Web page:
World Humanitarian Day: For me, work should have a sense of purpose

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CARE
A food distribution by CARE and partner organisations in the municipality of Sin el-Fil, Beirut (photo taken by Patricia Khoder)

Patricia Khoder, a journalist and humanitarian worker with CARE International in Beirut, describes what it’s like when your whole life is shaken by a disaster – and how, as a humanitarian, you find the strength to go on

When the explosion in Beirut happened, we thought it was a plane, a rocket attack. So we went to the corridor like we used to do in the war. We heard two blasts then it ended, so we went out.

I live in Beirut, 3.5km from the port (where the explosion happened), near a hospital. I saw people with blood running into hospital. The neighbourhood was full of broken glass. It was full of people who were weeping and crying in the street: my neighbours…

I took a taxi to the port area. I was among the first to get there. The closest neighbourhood to the port is a gentrified area, with pubs and restaurants; but also many old people who don’t have a lot of money left. The area hit by the blast is among the poorest in Beirut.

When I got there, there were still people under the rubble, still people searching for their loved ones.

This area was built with the port, so it is one of the oldest of the city with many buildings from the 19th century. I am afraid we would lose a lot of them and the city won’t be the same. I pass by these areas at least three times a day, this is where I have so many memories.

When I saw the destruction I thought to myself, the city has gone and tomorrow morning there will be no Beirut. And I kept asking myself, when you don’t have a city, where do you go? I still ask myself this question. When you lose your city, where do you go? How do you survive?

I am from Beirut, and I lived during the war in the Lebanese capital. I always felt like every stone in Beirut as well as the sea belongs to me, because it’s my city. Now it doesn’t exist anymore. Even though we’ve been through a war we never had this kind of destruction.

And now it’s like when you mourn someone: I am mourning my city. I’m angry, sad, still in shock and I cannot cry.

The first five days we were all in shock. Then I started calling friends and acquaintances to see if they were okay, and I started hearing every day that somebody I know is dead, or is wounded. I have a colleague whose grandmother and uncle were buried under the rubble, but they were found alive. Almost everyone knows someone who has died or been wounded. It’s a small city, Beirut, and this disaster has happened in my neighbourhood.

One-third of people who died are Syrians. We have migrant workers too who have died. Can you imagine if you are fleeing the war in Syria, and you end up dying in rubble in Lebanon? Or that you came to Lebanon leaving your family to work because you badly need the money and then you die in a blast?

I think that you feel guilty because you survived – when they tell you there are 6,000 wounded, and you know it’s not just wounded, they are heavily injured. And you know deep down that it could have been you, but you were lucky to survive.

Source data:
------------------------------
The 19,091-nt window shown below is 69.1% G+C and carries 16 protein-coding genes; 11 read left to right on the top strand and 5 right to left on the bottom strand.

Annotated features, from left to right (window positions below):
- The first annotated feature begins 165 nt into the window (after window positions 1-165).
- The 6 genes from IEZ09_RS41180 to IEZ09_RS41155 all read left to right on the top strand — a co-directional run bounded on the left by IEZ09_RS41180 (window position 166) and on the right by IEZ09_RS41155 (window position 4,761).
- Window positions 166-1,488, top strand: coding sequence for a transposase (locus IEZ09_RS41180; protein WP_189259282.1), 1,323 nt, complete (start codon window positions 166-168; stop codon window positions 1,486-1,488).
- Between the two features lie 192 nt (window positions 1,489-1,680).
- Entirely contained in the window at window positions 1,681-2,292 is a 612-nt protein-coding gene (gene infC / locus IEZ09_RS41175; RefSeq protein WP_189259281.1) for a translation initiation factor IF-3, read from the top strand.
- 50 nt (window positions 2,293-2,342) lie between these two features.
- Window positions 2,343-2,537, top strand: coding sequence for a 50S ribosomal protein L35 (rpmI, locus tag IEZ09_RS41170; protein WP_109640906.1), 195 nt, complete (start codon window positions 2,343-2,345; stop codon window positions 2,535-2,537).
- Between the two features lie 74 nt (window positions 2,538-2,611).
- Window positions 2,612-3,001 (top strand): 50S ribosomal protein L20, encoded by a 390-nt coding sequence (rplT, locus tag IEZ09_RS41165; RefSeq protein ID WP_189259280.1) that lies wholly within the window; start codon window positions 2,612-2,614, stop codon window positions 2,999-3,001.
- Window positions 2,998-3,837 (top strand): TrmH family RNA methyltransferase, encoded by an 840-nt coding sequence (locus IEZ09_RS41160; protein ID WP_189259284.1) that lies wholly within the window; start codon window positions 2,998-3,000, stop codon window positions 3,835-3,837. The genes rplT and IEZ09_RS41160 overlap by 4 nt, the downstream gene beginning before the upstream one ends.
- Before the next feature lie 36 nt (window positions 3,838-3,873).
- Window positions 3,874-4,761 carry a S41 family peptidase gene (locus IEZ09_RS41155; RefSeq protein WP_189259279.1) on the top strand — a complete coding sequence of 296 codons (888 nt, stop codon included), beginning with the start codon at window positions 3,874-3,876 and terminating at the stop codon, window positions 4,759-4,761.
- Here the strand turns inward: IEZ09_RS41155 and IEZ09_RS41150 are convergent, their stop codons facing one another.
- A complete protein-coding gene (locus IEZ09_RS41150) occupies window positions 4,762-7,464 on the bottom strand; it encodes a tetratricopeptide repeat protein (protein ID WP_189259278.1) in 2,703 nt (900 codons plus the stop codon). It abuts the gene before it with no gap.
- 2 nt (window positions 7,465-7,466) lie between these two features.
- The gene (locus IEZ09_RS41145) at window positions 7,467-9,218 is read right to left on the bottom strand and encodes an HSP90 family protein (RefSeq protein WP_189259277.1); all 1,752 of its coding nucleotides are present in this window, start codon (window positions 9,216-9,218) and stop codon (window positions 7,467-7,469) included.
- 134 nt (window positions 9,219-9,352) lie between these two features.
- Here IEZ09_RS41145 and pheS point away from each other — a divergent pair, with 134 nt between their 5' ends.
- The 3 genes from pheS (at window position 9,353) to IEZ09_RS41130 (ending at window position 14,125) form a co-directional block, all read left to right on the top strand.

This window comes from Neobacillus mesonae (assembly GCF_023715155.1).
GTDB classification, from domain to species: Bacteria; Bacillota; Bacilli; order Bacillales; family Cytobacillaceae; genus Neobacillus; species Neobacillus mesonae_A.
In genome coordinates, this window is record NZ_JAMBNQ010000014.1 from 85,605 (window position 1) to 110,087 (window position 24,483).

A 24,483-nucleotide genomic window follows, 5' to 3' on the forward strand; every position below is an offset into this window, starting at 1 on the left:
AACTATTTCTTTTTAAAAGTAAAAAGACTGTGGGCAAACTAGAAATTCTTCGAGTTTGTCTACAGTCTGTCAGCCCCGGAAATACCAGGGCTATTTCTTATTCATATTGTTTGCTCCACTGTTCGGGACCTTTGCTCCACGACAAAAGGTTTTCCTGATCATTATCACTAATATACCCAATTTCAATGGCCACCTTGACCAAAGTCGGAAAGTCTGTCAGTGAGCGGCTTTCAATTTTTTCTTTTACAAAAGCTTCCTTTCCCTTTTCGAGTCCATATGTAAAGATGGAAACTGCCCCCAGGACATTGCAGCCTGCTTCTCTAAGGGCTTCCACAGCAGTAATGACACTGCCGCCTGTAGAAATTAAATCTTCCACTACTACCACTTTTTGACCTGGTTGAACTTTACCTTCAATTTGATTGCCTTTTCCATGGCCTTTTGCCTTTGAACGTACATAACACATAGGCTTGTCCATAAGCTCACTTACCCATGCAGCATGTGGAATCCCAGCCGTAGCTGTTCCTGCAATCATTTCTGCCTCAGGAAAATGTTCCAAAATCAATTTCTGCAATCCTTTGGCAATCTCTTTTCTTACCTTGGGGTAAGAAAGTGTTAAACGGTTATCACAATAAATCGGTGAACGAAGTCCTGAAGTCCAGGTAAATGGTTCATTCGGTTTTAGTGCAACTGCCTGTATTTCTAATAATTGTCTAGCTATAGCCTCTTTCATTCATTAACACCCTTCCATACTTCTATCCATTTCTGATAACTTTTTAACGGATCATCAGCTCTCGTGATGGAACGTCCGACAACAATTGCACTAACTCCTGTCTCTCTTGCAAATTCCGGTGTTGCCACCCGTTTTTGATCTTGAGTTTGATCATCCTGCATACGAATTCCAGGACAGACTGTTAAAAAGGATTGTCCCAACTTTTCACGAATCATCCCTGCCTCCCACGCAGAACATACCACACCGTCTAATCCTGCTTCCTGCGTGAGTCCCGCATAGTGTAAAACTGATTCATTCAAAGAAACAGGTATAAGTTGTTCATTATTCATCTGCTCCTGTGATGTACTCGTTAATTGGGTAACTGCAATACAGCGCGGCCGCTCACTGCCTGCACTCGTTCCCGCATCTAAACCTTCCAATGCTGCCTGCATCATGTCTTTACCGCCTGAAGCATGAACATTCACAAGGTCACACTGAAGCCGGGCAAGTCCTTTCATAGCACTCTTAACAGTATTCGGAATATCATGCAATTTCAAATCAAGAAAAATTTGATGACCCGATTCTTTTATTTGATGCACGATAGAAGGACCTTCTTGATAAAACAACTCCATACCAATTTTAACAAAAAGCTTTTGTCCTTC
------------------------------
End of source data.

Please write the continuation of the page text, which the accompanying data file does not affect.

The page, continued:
My only reflex when things are bad is to work. For me, as a humanitarian and a journalist, it’s very important. Somebody has to witness and to tell the stories of people, so they won’t be forgotten.

In my job with CARE International, I have to tell the story, put people in contact, be useful and contribute by the things I am doing to raise funds to Lebanon. The people need everything, help with food, schools for the kids, cash for rent, help to rebuild and repair homes before winter. I’m going to the field nearly every day– all I see is destruction and poverty that started to strike Lebanon 10 months ago and worsening with weeks passing by. And we need as well to create jobs, to get people on their feet again.

CARE International was responding from the very beginning, in 40 hours after the blast exactly. We have Lebanese partner organisations with whom we are distributing food. We have many projects in the pipeline: a project for migrant workers, and providing cash to people in need – all working alongside our local Lebanese organisations.

Lebanese people are courageous and strong. From the second or third day, people came from all over the country, to pull up the rubble. They came with food. I’m proud to see all this courage and solidarity; proud but very sad.

We always counted on ourselves especially during the war but in this disaster, we cannot do it on our own.

For me, work should have a sense of purpose. It depends on the purpose you choose. I like to tell stories and can’t stand any kind of injustice, whether I am in Lebanon or abroad. And despite all the ugly things we could live or witness, I still believe in human beings. But of course working in Lebanon, helping support my city and my fellow citizens gives all this work a different – a bigger – dimension.

I always wanted a job with a purpose. I’ve always been a journalist and later a communications consultant for international institutions. I need to feel that the work I do is useful for others. So now I have the chance through my work and my knowledge to support Lebanon, my country. And this gives me a sense of purpose. So please help me support my country. Donate to help the Lebanese people get on their feet again.

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News and stories are provided by CARE staff working to support our emergency responses and long-term development programmes.